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The opposition requested that the ICC include recent events that could also be considered crimes against humanity AFP

A panel from the Organization of American States (OAS) requested the International Criminal Court (ICC) order detention orders against mid and high-ranking officials in the Venezuelan government, as it concluded the government is not cooperating with the investigation of crimes against humanity.

Local media reported that Joanna Frivet said Friday that the panel "concluded that Venezuela "is not complying with its obligations of accountability." "The intervention of the ICC's prosecutor's office is key to take the crimes against humanity in Venezuela before the courts," said Frivet.

"The panel recommends the prosecutor's office takes a deeper role in examining the nature of these constant crimes and opens investigations against specific people and move them forward before the court so detention orders are issued," she added.

The conclusion comes a day after the OAS presented a report by the CASLA Institute, also addressed at the ICC. According to Infobae, the report documented the Cuban government's complicity in the crimes attributed to its Venezuelan counterpart.

The institute described the involvement of Cuban agents in the preparation and execution of crimes against humanity in Venezuela. The motivation, it added, was taking advantage of the country's extensive resources since Hugo Chavez, a staunch Fidel Castro ally, took office in 1999.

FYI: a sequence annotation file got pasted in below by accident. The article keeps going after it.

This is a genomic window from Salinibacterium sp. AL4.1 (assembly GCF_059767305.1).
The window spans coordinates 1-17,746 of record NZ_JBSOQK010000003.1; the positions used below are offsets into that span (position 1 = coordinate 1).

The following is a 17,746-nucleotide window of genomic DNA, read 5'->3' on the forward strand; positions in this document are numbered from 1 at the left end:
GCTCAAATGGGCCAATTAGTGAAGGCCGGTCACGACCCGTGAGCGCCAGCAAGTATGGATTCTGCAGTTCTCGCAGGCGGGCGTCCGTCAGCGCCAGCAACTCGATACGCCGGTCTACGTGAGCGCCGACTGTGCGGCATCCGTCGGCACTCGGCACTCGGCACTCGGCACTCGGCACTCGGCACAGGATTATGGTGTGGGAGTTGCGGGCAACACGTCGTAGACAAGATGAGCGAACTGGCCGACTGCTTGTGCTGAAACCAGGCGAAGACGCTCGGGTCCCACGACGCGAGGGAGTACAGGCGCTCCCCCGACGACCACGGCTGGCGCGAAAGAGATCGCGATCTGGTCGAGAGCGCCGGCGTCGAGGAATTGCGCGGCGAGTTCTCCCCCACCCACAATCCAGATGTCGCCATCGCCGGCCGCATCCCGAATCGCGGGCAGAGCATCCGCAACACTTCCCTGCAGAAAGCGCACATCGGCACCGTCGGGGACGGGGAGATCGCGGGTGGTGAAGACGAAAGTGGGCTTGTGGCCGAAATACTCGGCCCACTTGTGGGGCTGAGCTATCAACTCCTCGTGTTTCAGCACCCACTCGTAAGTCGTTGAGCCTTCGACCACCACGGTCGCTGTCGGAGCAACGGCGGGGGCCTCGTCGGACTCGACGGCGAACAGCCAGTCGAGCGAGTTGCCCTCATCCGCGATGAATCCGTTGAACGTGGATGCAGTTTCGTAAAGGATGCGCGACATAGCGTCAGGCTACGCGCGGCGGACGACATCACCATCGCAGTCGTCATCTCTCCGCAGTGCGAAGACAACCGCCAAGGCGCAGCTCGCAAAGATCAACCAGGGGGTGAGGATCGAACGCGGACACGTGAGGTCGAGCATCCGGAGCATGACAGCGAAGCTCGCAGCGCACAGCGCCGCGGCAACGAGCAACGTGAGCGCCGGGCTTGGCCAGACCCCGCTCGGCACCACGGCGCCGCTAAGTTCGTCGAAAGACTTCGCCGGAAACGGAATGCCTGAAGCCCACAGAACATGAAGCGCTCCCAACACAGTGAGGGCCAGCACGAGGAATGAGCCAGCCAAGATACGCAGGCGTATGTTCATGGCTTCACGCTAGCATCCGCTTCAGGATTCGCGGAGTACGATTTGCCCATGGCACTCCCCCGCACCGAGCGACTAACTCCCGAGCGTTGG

"Chavez gave more money to Fidel than the USSR did, and that allowed for many things to not happen in Cuba," reads part of a testimony from a former Cuban agent included in the report. Throughout the chapters, the document also describes Havana's involvement in all aspects of Caracas' government and law enforcement, as well as statements of victims throughout the years.

The ICC received the accusation against Venezuela in 2018 and decided to begin an investigation in 2021. Caracas appealed the decision the following year and in 2023 the ICC rejected it, deciding to move ahead. Following another rejected appeal, the court resumed its investigation in March of this year.

The government has rejected the investigation, saying it is politically motivated. "This maneuver has been built through the manipulation of a small group of crimes that are being properly investigated and sanctioned by the Venezuelan judiciary," said Foreign Minister Yván Gil following the announcement.

Opponents, on the other hands, celebrated the decision and requested that the ICC include recent events that could also be considered crimes against humanity. They highlighted the arrest of human rights activist Rocío San Miguel in February. She was accused by the government of "terrorism," "conspiracy," and "betrayal of the homeland," alleging her involvement in an alleged plot to assassinate Maduro, account fiercely disputed by the opposition.

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